ALLEGATIONS of falsified documents, defrauding the Commonwealth and exploiting international students have come to light as three men with links to Australia Post have been arrested. Jennifer Zhao has the details.
Three men charged with serious visa, migration and work exploitation crimes were arrested last Wednesday following coordinated raids across Melbourne conducted by members of the Australian Federal Police, Australian Border Force and Australian Skills Quality Authority.
Baljit “Bobby” Singh, who part-owns St. Stephen’s Institute — a government-subsidised education college in Reservoir, Melbourne’s north — and his two business associates, Rakesh Kumar and Mukesh Sharma, appeared before Melbourne Magistrates’ Court and were alleged to have underpaid workers and illegally employed international students as postal workers.
Foreign students were lured to St. Stephen’s Institute under the false pretense that they would gain working visas or permanent residency upon finishing a course at the college.
Once they arrived however, education was not delivered. Instead, students were sub-contracted to work for Australia Post at sub-award wages, despite receiving multiple warnings from union officials over the exploitation of overseas students and workers.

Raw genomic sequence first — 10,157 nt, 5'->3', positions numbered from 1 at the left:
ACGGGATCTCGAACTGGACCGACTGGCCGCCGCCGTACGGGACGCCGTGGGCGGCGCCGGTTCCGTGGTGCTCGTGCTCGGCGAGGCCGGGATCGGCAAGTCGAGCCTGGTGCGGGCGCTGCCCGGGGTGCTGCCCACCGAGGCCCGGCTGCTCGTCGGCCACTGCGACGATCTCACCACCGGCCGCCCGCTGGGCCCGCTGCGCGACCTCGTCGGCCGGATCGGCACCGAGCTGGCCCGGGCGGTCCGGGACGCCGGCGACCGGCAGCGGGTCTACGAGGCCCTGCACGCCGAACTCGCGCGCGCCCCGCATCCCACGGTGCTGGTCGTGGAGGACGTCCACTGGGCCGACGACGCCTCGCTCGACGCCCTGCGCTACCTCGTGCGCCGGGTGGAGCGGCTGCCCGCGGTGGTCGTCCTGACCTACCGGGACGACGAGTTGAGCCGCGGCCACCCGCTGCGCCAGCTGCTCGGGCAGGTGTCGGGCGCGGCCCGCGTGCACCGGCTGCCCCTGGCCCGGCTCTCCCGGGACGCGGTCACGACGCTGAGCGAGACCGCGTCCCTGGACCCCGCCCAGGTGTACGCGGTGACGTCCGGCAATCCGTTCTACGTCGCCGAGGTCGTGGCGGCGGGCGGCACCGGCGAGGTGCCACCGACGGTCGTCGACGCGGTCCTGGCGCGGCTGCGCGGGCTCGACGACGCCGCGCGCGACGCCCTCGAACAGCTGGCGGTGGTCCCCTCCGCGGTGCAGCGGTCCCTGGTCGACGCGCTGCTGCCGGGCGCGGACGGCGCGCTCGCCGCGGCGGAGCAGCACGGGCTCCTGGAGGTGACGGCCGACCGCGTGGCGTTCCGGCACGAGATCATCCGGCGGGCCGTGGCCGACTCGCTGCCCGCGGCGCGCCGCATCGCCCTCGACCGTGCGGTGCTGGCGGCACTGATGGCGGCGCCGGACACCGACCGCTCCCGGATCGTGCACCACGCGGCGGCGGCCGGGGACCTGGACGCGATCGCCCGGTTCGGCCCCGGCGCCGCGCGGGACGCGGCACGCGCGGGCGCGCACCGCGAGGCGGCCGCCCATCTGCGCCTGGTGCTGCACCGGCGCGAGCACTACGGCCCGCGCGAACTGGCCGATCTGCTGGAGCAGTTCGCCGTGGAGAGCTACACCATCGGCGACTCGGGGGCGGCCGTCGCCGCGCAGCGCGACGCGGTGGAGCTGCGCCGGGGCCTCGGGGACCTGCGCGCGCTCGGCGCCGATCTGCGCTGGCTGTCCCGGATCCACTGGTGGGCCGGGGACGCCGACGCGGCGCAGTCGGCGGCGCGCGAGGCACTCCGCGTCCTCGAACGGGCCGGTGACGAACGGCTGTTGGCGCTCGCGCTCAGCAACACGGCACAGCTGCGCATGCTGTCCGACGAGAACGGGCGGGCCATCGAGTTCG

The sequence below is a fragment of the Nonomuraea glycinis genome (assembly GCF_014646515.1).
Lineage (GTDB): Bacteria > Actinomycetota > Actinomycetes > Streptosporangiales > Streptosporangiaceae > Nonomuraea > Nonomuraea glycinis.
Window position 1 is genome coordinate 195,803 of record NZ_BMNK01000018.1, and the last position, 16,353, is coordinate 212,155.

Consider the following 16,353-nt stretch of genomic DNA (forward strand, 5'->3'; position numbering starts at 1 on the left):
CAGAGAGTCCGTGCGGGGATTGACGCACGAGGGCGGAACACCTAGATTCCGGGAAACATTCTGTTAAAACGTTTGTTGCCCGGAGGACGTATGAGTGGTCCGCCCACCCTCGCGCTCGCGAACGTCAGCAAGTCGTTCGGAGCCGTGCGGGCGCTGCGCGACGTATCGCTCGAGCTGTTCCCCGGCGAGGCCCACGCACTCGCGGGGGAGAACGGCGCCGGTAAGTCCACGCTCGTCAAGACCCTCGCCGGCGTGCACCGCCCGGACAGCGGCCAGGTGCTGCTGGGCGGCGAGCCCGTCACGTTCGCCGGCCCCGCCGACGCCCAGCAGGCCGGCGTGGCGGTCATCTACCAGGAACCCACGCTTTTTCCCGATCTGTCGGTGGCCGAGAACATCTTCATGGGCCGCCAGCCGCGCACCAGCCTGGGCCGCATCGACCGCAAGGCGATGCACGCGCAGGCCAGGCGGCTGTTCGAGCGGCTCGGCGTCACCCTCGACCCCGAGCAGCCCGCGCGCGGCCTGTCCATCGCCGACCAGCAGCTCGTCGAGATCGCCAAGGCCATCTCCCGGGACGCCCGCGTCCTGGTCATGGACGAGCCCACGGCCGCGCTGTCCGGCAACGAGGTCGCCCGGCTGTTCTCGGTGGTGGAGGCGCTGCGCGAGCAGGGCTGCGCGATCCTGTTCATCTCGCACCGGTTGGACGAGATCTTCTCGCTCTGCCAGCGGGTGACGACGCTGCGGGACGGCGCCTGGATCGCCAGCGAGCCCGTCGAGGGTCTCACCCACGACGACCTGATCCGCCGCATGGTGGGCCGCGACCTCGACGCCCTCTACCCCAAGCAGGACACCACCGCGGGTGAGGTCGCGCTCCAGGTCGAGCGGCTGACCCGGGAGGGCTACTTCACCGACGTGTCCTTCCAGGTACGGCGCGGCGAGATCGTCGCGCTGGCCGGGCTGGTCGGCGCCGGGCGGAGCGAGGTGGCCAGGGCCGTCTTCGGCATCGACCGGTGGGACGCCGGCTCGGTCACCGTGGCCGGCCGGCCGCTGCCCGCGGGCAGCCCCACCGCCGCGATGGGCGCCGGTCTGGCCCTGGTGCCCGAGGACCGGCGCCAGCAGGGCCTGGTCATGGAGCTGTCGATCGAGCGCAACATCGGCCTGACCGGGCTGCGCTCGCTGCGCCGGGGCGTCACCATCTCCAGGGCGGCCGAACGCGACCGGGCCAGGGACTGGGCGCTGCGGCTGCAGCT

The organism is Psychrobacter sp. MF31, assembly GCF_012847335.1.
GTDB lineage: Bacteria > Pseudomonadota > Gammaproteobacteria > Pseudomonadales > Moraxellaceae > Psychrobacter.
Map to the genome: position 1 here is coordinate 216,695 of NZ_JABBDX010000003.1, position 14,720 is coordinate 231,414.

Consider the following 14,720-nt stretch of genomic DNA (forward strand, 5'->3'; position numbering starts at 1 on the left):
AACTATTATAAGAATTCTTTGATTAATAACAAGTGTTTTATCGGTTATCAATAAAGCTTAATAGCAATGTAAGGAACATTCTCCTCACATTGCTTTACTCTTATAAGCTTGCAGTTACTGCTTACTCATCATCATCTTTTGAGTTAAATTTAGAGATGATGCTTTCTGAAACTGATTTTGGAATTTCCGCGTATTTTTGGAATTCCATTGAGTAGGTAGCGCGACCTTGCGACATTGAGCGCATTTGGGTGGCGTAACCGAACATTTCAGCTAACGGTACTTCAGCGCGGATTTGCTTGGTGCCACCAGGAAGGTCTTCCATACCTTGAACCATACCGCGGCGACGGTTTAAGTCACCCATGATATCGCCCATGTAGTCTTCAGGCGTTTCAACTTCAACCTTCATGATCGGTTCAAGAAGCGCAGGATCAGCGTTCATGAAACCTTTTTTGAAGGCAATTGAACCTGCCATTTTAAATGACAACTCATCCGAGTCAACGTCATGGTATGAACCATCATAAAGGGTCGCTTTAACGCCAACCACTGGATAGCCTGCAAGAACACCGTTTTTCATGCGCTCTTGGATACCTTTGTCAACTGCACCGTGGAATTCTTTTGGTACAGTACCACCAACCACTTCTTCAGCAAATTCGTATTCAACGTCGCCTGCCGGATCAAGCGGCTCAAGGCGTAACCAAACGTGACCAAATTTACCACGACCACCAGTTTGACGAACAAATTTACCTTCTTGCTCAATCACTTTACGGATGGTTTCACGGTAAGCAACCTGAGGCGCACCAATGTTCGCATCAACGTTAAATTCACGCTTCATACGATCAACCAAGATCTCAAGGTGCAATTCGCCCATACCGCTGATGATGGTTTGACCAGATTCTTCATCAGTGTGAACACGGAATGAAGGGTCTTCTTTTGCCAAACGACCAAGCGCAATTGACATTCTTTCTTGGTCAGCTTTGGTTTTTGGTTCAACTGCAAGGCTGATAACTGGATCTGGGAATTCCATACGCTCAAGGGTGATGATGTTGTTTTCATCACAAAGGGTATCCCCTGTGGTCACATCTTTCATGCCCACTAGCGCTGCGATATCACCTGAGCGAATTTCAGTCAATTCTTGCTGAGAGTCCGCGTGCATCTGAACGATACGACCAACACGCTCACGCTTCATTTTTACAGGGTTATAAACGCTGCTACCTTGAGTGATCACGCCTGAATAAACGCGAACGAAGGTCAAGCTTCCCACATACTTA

Australia Post — a federal government-owned enterprise — has since dropped its working relationship with Mr Singh by terminating their contracts with him.
In an interview with the ABC, Communications Union Secretary Joan Doyle — the union representative for postal workers — cast shame on Australia Post for turning a blind eye on the problem.
In response, Australia’s Post Managing Director Ahmed Fahour also told the ABC that the organisation would leave no stone unturned when it came to cooperating with authorities and launching its own internal investigation over the matter.
This is not the first time an international student college was involved in this type of scandal.
A Fair Work Ombudsman spokesperson confirmed it had investigated two entities who provided labour to Australia Post in 2013 but at the time “found no evidence of any non-compliance with the Fair Work Act.”
Since news broke of the alleged crime syndicate however, the Fair Work Ombudsman has “commenced another investigation into whether there is serious non-compliance in this sector and has met with both the CEPU and the Australian Federal Police”.
Any international student or worker who has been affected by this scandal can contact www.fairwork.gov.au or contact the Fair Work Infoline on 13 13 94 for free advice and assistance. A free interpreter service for those from non-English speaking backgrounds is available by calling 13 14 50 and information about workplace laws is translated into 27 different languages at www.fairwork.gov.au/languages.